iPads In the Classroom

December 18, 2012
Kelsey Herron
Common Sense Media
San Francisco, United States
CATEGORIES Digital Citizenship, Digital Literacy, In the Classroom, Technology Integration

The debate over iPads in the classroom has been discussed, deconstructed, and reconfigured every which way over the past year. However, despite our feelings toward the new devices, the presence of tablets in U.S. classrooms is ubiquitous, and bound only to increase with time.

Just a few months ago, The Journal magazine reported that Apple has been selling twice as many iPads as Macs to U.S. schools, and U.S. News & World Report found that, generally, tablets were trumping laptops in High Schools across the country. Apple CEO Tim Cook even told investors, "The adoption of the iPad in education is something I've never seen in any technology.”

For teachers, I suspect the more interesting question is not whether, but how? How do you implement a 1:1 tablet program in a school or classroom, and who has done it well?

Giving students tablets is all well and nice, but the sheer act of providing and accounting for such a large number of digital devices sounds like the makings of a logistical nightmare. Successfully integrating tablets into schools, and incorporating them into existing curriculums, turns in part on the implementation method and preparation before the big distribution day.

Education consultant and principal Ben Johnson recently faced the potentially daunting task of assigning and dispensing more than 700 iPads to every ninth- and tenth-grader at Southside High School. His goal was to distribute the devices on launch day without severely impacting the instructional school day – which he and his administration accomplished in just over 45 minutes!

Of course, such an achievement required a lot of planning, training, and organization. Johnson discussed the steps behind this “monumental feat” on Edutopia, which we boiled down into a few key tips:

  • Assign a staff member, or team, with the time and organizational skills to keep track of all the details.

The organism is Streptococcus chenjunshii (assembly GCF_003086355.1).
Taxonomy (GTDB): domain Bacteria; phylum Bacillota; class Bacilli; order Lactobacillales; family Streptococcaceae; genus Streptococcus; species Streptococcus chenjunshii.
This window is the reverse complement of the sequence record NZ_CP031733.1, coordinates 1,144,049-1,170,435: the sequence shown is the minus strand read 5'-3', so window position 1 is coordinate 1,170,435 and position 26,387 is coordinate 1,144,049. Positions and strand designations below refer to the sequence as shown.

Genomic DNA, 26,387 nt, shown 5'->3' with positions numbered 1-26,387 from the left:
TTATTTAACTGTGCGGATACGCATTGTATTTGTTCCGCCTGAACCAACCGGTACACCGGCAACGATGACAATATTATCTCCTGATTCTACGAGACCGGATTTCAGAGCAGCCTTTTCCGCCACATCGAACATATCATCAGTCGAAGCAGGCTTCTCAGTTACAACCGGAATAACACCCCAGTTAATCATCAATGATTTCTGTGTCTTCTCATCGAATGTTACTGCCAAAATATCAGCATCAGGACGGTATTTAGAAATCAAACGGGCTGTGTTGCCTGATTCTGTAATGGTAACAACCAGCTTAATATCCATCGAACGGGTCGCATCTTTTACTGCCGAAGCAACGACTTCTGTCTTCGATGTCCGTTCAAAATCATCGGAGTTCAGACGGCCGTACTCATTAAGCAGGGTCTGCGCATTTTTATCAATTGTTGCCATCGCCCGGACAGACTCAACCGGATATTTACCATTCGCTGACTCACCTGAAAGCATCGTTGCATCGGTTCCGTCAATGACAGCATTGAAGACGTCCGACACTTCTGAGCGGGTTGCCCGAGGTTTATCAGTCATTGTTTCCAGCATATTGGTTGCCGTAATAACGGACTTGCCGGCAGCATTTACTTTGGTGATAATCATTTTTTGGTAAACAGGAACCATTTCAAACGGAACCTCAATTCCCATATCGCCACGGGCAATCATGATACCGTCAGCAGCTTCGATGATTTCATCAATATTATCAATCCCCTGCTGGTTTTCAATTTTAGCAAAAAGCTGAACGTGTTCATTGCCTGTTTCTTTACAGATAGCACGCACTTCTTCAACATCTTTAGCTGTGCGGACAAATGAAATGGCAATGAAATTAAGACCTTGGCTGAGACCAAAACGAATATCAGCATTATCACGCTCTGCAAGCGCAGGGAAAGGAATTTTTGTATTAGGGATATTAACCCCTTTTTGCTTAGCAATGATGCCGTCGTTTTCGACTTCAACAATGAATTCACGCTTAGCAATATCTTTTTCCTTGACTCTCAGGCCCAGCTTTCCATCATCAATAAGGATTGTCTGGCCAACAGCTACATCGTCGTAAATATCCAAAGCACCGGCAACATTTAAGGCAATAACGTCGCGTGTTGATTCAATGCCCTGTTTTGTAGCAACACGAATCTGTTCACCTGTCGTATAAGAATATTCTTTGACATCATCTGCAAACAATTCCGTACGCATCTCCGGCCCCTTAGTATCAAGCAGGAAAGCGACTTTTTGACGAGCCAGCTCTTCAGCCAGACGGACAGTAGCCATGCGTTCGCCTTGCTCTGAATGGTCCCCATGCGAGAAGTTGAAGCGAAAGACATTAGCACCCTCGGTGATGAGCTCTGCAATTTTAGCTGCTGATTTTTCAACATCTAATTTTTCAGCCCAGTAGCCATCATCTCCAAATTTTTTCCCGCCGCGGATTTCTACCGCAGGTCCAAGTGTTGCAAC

• If using iPads, make sure every student has an email address, iTunes account, and any other requirement needed to activate the iPad and enroll it into the school’s network.
  • Have all students sign an agreement outlining school regulations and expectations.
  • Remember to complete any insurance paperwork before the devices are handed out.
  • Allot a specific amount of time for teachers to record who has which tablet, and to show students how to log in to their school accounts.
  • Invest in protective covers for the devices. Johnson suggests military-grade cases of the neon variety (to ensure that school-issued tablets are secured and easy to identify).
  • Require a tablet training session for teachers.

Of course there were a few minor setbacks. Students used the iPads outside of class for non-school-related fun, and seniors, who did not receive the tablets, were envious. However, these small obstacles were unmatched by the immediate change Johnson saw in his teachers and their students.

“My fabulous teachers wasted no time in getting the students to look up information, create presentations, take quizzes, and submit assignments on the iPads,” said Johnson. “The largest disruption of the normal instructional day was that teachers did less talking and students did more learning.”

This idea of “less talking and more learning” is one supported by educator Robert Schwartz, a self-proclaimed “edtech enthusiast/skeptic.” In a recent piece at Huffington Post, Schwartz noted the importance of providing students with a few digital liberties, which allow them to explore the possibilities afforded by their new tool. Schwartz also suggested that teachers take a step back, instead of heavily policing students’ online activities.

“Is it possible that schools are going about this all wrong?” asked Schwartz. “In their quest for regulating every aspect of how students use the technology, they are removing one of the most powerful levers technology creates -- student empowerment.”

According to Schwartz, one of the best ways to honor youth’s comprehension of these digital tools is to encourage them to surpass what we know, and are capable of doing, with technology. And, when you think about it, isn’t that the goal of every great parent and teacher – to provide the next generation of learners with the space and resources needed to become even more knowledgeable and equipped for their futures than we were? I’d say so.

Schwartz also provided a few specific recommendations when handing out the devices to students. Some of his tips include creating a classroom culture that supports peer-to-peer teaching, and treating digital citizenship education as an extension of the morals, ethics, and values curriculum your school may already have in place.

While his suggestion for less regulation may come as a surprise, Schwartz was firm in his belief that some parameters are still necessary, and that educators play an integral role in facilitating effective use of the devices.

“I do not recommend abdication of adult responsibility,” said Schwartz, “but I do recommend changing the way the adult in the classroom interacts with the students by changing the way students interact with the technology.”